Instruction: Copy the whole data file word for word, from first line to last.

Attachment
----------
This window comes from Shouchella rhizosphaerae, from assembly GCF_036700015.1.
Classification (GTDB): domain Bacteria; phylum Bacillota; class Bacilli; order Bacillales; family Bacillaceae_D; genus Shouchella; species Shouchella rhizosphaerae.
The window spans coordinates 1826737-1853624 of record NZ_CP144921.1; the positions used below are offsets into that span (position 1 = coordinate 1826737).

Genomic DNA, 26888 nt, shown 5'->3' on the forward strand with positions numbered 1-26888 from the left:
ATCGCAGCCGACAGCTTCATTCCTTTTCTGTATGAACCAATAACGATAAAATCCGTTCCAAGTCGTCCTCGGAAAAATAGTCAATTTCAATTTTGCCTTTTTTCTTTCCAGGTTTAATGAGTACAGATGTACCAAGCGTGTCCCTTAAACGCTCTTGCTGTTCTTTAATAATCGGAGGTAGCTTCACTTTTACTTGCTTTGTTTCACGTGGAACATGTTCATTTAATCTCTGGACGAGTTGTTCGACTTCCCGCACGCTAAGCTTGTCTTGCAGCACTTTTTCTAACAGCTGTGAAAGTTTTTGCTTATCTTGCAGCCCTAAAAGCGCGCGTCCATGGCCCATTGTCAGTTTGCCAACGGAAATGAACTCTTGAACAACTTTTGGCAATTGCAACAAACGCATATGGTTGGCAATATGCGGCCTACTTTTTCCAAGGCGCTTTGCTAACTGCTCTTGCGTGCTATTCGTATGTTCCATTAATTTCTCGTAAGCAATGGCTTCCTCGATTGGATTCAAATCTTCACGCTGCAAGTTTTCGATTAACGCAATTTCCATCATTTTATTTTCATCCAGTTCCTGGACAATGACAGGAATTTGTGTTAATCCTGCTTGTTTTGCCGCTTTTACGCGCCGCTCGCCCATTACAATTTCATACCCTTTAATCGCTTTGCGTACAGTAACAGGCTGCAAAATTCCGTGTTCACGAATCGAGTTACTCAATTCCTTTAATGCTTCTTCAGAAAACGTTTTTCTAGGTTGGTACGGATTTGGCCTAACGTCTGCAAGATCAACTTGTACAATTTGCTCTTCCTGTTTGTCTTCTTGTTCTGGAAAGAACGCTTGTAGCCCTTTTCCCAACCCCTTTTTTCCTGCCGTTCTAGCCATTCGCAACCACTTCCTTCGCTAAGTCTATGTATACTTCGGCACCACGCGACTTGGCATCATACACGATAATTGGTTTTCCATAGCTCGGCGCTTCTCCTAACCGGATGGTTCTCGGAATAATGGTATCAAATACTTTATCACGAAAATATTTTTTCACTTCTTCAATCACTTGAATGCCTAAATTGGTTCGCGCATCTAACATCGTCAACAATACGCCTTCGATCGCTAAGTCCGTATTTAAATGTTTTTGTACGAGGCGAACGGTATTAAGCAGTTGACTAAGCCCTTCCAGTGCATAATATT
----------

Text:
This window comes from Shouchella rhizosphaerae, from assembly GCF_036700015.1.
Classification (GTDB): domain Bacteria; phylum Bacillota; class Bacilli; order Bacillales; family Bacillaceae_D; genus Shouchella; species Shouchella rhizosphaerae.
The window spans coordinates 1826737-1853624 of record NZ_CP144921.1; the positions used below are offsets into that span (position 1 = coordinate 1826737).

Genomic DNA, 26888 nt, shown 5'->3' on the forward strand with positions numbered 1-26888 from the left:
ATCGCAGCCGACAGCTTCATTCCTTTTCTGTATGAACCAATAACGATAAAATCCGTTCCAAGTCGTCCTCGGAAAAATAGTCAATTTCAATTTTGCCTTTTTTCTTTCCAGGTTTAATGAGTACAGATGTACCAAGCGTGTCCCTTAAACGCTCTTGCTGTTCTTTAATAATCGGAGGTAGCTTCACTTTTACTTGCTTTGTTTCACGTGGAACATGTTCATTTAATCTCTGGACGAGTTGTTCGACTTCCCGCACGCTAAGCTTGTCTTGCAGCACTTTTTCTAACAGCTGTGAAAGTTTTTGCTTATCTTGCAGCCCTAAAAGCGCGCGTCCATGGCCCATTGTCAGTTTGCCAACGGAAATGAACTCTTGAACAACTTTTGGCAATTGCAACAAACGCATATGGTTGGCAATATGCGGCCTACTTTTTCCAAGGCGCTTTGCTAACTGCTCTTGCGTGCTATTCGTATGTTCCATTAATTTCTCGTAAGCAATGGCTTCCTCGATTGGATTCAAATCTTCACGCTGCAAGTTTTCGATTAACGCAATTTCCATCATTTTATTTTCATCCAGTTCCTGGACAATGACAGGAATTTGTGTTAATCCTGCTTGTTTTGCCGCTTTTACGCGCCGCTCGCCCATTACAATTTCATACCCTTTAATCGCTTTGCGTACAGTAACAGGCTGCAAAATTCCGTGTTCACGAATCGAGTTACTCAATTCCTTTAATGCTTCTTCAGAAAACGTTTTTCTAGGTTGGTACGGATTTGGCCTAACGTCTGCAAGATCAACTTGTACAATTTGCTCTTCCTGTTTGTCTTCTTGTTCTGGAAAGAACGCTTGTAGCCCTTTTCCCAACCCCTTTTTTCCTGCCGTTCTAGCCATTCGCAACCACTTCCTTCGCTAAGTCTATGTATACTTCGGCACCACGCGACTTGGCATCATACACGATAATTGGTTTTCCATAGCTCGGCGCTTCTCCTAACCGGATGGTTCTCGGAATAATGGTATCAAATACTTTATCACGAAAATATTTTTTCACTTCTTCAATCACTTGAATGCCTAAATTGGTTCGCGCATCTAACATCGTCAACAATACGCCTTCGATCGCTAAGTCCGTATTTAAATGTTTTTGTACGAGGCGAACGGTATTAAGCAGTTGACTAAGCCCTTCCAGTGCATAATATT